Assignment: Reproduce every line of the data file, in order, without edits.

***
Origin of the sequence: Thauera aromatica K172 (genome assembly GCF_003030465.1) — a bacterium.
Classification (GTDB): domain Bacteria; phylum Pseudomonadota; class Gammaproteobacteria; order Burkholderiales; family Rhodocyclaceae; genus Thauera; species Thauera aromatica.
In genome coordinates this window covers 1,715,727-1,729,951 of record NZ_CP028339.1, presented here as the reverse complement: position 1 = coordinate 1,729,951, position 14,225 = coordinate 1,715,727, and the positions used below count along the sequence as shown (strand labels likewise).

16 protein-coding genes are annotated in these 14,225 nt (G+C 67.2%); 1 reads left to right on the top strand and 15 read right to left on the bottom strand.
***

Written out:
Origin of the sequence: Thauera aromatica K172 (genome assembly GCF_003030465.1) — a bacterium.
Classification (GTDB): domain Bacteria; phylum Pseudomonadota; class Gammaproteobacteria; order Burkholderiales; family Rhodocyclaceae; genus Thauera; species Thauera aromatica.
In genome coordinates this window covers 1,715,727-1,729,951 of record NZ_CP028339.1, presented here as the reverse complement: position 1 = coordinate 1,729,951, position 14,225 = coordinate 1,715,727, and the positions used below count along the sequence as shown (strand labels likewise).

16 protein-coding genes are annotated in these 14,225 nt (G+C 67.2%); 1 reads left to right on the top strand and 15 read right to left on the bottom strand.